The leaders of Egypt, Ethiopia and Sudan met in the Sudanese capital Khartoum on Monday to sign a trilateral “declaration of principles” on the Grand Ethiopian Renaissance Dam (GERD).
State TV showed President Abdel Fattah al-Sisi, Sudanese President Omar al-Bashir and Ethiopian Prime Minister Hailemariam Desalegn shaking hands as they signed the agreement.
In a speech prior to signing the agreement, Desalegn stated that Ethiopia in no way intends to harm any downstream countries and specifically addressed “the Egyptian people” saying, “Ethiopia would never harm Egypt’s development,” reported the state-owned Al-Ahram newspaper.
He added that the preliminary agreement would crystalize and solidify regional cooperation.
Sisi also stated that, “despite the fact that the project represents Ethiopia’s efforts to develop clean energy and development, it is a concern for the Egyptian people because the Nile is their life source.”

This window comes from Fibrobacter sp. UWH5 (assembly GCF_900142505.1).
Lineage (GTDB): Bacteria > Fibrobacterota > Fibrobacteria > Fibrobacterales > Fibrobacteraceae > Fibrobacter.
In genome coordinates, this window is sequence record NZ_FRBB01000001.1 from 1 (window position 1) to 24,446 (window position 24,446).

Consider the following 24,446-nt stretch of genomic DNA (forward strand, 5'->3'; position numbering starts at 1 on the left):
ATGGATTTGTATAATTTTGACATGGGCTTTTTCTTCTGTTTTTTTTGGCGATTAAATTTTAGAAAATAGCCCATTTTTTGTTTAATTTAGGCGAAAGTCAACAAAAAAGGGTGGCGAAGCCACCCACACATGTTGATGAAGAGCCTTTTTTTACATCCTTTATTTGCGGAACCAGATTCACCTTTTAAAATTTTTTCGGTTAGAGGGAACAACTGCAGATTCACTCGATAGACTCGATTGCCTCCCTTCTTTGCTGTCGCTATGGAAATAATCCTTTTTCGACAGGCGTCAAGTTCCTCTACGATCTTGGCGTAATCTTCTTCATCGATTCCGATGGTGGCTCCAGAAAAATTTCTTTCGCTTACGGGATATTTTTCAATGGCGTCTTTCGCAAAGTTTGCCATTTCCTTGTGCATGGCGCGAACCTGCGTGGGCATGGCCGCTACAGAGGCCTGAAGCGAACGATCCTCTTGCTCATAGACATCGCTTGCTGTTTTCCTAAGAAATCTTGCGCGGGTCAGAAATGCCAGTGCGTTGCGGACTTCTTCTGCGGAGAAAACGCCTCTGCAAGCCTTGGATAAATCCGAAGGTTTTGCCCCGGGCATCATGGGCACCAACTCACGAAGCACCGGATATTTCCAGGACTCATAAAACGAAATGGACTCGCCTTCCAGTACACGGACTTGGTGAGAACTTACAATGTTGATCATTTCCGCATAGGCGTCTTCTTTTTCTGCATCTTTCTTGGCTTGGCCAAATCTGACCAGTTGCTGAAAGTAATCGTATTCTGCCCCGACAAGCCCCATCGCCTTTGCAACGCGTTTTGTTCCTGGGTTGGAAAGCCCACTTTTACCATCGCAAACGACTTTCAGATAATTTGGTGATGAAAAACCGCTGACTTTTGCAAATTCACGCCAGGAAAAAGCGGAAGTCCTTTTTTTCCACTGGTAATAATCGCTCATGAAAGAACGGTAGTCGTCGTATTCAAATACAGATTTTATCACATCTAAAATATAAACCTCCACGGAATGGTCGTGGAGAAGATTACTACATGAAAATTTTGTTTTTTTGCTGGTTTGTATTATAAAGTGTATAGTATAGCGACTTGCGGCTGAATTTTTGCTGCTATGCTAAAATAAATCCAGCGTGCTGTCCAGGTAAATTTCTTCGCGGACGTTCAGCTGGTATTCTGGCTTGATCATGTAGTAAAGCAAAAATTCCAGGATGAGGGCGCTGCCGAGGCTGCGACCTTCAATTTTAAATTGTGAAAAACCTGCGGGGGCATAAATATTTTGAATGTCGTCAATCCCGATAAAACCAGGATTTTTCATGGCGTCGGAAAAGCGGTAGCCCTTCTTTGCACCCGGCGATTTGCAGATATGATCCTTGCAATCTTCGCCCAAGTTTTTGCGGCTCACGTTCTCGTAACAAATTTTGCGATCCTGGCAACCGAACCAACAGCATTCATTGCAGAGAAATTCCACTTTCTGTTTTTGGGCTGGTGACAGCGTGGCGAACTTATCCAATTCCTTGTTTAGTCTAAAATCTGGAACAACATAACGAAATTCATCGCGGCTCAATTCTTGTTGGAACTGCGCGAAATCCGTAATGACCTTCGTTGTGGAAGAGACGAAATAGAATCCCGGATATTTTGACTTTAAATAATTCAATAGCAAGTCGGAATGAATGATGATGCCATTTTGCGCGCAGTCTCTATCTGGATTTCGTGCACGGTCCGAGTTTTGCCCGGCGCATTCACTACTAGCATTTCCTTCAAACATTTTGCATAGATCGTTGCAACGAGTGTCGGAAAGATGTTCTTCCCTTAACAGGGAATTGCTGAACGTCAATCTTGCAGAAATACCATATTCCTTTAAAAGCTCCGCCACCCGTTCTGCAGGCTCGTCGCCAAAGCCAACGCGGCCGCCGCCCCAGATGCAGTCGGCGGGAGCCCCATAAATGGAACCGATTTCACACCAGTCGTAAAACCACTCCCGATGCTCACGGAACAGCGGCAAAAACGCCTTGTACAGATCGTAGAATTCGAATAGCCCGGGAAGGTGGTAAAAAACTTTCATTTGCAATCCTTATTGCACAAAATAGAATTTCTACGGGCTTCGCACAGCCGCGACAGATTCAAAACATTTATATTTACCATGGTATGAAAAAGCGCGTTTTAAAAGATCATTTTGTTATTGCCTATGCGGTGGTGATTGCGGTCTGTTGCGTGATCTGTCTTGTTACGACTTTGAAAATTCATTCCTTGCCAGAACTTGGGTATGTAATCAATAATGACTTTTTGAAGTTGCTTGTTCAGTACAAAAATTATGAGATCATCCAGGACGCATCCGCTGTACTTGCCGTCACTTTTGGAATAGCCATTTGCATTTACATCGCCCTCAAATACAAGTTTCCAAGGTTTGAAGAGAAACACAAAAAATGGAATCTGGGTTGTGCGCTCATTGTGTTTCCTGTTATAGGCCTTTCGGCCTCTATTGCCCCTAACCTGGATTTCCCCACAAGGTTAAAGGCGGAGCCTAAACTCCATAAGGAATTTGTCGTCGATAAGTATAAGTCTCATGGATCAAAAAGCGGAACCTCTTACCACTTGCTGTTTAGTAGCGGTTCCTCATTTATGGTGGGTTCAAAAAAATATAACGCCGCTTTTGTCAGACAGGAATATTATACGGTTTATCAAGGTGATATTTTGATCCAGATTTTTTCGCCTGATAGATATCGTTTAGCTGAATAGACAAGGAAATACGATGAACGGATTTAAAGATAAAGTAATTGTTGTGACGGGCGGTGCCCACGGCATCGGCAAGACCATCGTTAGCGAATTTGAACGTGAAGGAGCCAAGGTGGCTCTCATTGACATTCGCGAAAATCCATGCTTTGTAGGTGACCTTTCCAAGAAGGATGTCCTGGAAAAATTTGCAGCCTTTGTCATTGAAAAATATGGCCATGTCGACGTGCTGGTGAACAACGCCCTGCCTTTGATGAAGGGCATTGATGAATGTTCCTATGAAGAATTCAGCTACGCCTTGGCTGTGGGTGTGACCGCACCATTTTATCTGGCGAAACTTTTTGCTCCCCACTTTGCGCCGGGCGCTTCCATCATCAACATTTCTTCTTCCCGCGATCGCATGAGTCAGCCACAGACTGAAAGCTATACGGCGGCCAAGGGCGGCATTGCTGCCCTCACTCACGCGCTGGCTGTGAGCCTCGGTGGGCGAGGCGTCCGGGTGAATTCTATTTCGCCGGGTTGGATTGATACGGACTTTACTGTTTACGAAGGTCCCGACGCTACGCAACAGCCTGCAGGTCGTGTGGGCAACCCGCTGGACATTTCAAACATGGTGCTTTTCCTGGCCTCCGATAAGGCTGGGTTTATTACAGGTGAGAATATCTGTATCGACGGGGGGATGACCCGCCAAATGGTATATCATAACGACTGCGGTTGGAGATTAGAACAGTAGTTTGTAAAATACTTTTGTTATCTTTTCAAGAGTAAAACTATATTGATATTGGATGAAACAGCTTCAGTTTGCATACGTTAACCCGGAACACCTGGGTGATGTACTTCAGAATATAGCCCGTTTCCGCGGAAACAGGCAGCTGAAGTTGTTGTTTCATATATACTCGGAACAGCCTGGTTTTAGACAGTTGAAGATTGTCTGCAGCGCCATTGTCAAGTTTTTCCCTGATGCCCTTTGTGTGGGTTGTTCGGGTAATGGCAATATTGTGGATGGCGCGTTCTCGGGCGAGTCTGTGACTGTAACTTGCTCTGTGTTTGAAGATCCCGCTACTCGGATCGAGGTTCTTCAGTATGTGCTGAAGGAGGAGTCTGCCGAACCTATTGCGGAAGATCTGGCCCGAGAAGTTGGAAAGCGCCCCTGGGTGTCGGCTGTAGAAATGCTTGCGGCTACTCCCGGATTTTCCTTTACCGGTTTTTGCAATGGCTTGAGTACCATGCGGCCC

He added that the “declaration of principles” was the foundation that further agreements would be based on and is one of the first steps on the path of “understanding and rapprochement between Egypt, Sudan and Ethiopia,” reported the Reuters-affiliated Aswat Masreya.
Aswat Masreya added that the Sudanese President Bashir stated that national interests could not come at the expense of regional ones.
The preliminary agreement is the latest development in a series of negotiations between Egypt, Sudan and Ethiopia on the GERD. Earlier this month, the irrigation and foreign ministers of the three countries negotiated a draft agreement on cooperation between Egypt, Sudan and Ethiopia, reported Aswat Masreya.
Egyptian politicians have previously expressed concern that the dam could divert a significant share of its waters to Ethiopia. In April 2014, the Egyptian Minister of Foreign Affairs Nabil Fahmy accused Ethiopia of “unwillingness to understand Egypt’s legitimate concerns and participate in serious dialogue.”
If completed, the $US5 billion dam will be the largest in the Nile Basin. The project aims to generate electricity for Ethiopia as well as to export cheap energy to countries like Sudan, Morrocco and South Africa.
The dam has largely been financed through local bonds and taxes.